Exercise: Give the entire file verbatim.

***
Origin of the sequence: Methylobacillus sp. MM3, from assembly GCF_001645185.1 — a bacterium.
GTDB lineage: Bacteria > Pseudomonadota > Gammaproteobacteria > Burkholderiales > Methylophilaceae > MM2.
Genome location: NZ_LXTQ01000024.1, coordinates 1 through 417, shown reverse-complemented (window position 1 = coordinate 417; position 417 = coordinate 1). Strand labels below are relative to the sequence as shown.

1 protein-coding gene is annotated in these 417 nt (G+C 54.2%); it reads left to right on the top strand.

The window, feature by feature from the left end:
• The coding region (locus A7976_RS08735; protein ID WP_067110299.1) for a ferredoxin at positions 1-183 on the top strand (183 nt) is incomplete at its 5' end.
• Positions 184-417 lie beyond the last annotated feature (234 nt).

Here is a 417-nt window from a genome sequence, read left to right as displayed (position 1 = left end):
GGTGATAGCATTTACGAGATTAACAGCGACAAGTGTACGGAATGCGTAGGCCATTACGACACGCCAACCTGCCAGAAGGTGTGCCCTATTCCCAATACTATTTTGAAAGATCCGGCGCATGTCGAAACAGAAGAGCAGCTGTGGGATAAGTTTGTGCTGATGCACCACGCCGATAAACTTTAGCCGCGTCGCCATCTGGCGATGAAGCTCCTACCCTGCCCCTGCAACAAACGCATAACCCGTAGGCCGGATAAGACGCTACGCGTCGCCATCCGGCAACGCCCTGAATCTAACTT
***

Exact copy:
Origin of the sequence: Methylobacillus sp. MM3, from assembly GCF_001645185.1 — a bacterium.
GTDB lineage: Bacteria > Pseudomonadota > Gammaproteobacteria > Burkholderiales > Methylophilaceae > MM2.
Genome location: NZ_LXTQ01000024.1, coordinates 1 through 417, shown reverse-complemented (window position 1 = coordinate 417; position 417 = coordinate 1). Strand labels below are relative to the sequence as shown.

1 protein-coding gene is annotated in these 417 nt (G+C 54.2%); it reads left to right on the top strand.

The window, feature by feature from the left end:
• The coding region (locus A7976_RS08735; protein ID WP_067110299.1) for a ferredoxin at positions 1-183 on the top strand (183 nt) is incomplete at its 5' end.
• Positions 184-417 lie beyond the last annotated feature (234 nt).

Here is a 417-nt window from a genome sequence, read left to right as displayed (position 1 = left end):
GGTGATAGCATTTACGAGATTAACAGCGACAAGTGTACGGAATGCGTAGGCCATTACGACACGCCAACCTGCCAGAAGGTGTGCCCTATTCCCAATACTATTTTGAAAGATCCGGCGCATGTCGAAACAGAAGAGCAGCTGTGGGATAAGTTTGTGCTGATGCACCACGCCGATAAACTTTAGCCGCGTCGCCATCTGGCGATGAAGCTCCTACCCTGCCCCTGCAACAAACGCATAACCCGTAGGCCGGATAAGACGCTACGCGTCGCCATCCGGCAACGCCCTGAATCTAACTT